The ministry of education has finally decided to open schools After several sittings, the board has finally agreed to open as anticipated a dead year is far from possible.
In a letter to the ministry of Finance by the education minister Janet Kataha Museveni, the minister wrote seeking the release of capitation grants to schools. The minister specified that the focus is to be put on candidate classes and the 20th of September has been set as the opening date with examinations scheduled for March 2021.
In a bid to implement the phased re-opening of schools, Boom Gossip understands the education ministry has decided to revise the Academic year schedule in that students will open the supposed second term of the 2019 2020 academic year.
President Museveni was forced to cut short the academic year on March 18th, 2020 after the outbreak of the COVID 19. He was responding to a directive by the World Health Organization to curb the spread of the contagious disease.
In May this year, the government had proposed to reopen the schools for candidate classes but this later could not push through as a lot of planning had not been done.
In a normal academic year schedule, students would right now be reporting to school for the third term. “Looking at the timeline it was nearly impossible for students to completely cover the syllabus and write their exams this year. It has been agreed upon that as students go back, the clock should be rewound to the second term,” according to Minister Janet Museveni’s letter.
“It will be done in phases. Two or three weeks after candidates have reported, the ministry will assess the situation and if everything is fine, a second lot will be added, another one will also follow up. In the end, all students will be at school,” it added. The students would in fact be preparing for exams that would be schedule for October. However this is now impossible since the students have missed the entire second term and part of first term.
Second term is intended to end mid-December with the third term beginning early February and final exams are meant to be done around March or April.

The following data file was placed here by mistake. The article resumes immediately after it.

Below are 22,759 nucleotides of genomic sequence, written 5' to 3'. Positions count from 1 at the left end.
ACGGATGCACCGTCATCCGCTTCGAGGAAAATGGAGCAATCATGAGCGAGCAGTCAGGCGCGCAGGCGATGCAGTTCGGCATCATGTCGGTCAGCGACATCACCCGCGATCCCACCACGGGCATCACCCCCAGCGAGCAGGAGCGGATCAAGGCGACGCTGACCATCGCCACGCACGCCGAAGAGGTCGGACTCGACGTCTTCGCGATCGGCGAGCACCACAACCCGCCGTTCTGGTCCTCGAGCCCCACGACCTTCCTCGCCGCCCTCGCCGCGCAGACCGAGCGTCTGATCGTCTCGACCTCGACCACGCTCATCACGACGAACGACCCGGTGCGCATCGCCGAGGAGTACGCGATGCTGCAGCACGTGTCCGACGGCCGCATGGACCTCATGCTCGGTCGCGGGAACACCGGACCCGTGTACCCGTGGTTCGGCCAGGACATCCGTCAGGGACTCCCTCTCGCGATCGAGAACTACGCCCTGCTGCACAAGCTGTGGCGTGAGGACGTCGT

And with time the academic year is expected to slowly get back to normal. Different co-curricular activities will be suspended to create more time to study. Classes will run between 8.00AM and 1.30PM to allow schools with huge number of candidates to teach in shifts.
“When schools reopen, the co-curricular activities will be temporarily suspended so that teachers concentrate on reintegrating learners into the school system, carry out remedial work and ensure that the syllabus is covered. There will be no examinations at the end of the second term,” the source said.
Different standards of operation have been put into place to avoid COVID 19 outbreak in schools. There will be regular disinfection of schools premises, restricted community access, supervising break periods, and scattered release of students for breaks, lunch, and departures to limit interaction students will be required to put a two-meter distance between each other, with at least ten to fifteen students per classroom. This is meant to ensure good ventilation.
Several school heads have however expressed concern on the implementation of these SOPS as they cite limited resources as their major concern. Richard Abura, head teacher Nakasero primary school notes that with the resources at their disposal, it will be difficult to take on the entire school community.
A total budget of sh1.67 billion is required by the ministry to facilitate the reopening for candidates. This amount alone is intended to help implement the Standard Operating Procedures as schools prepare to open.
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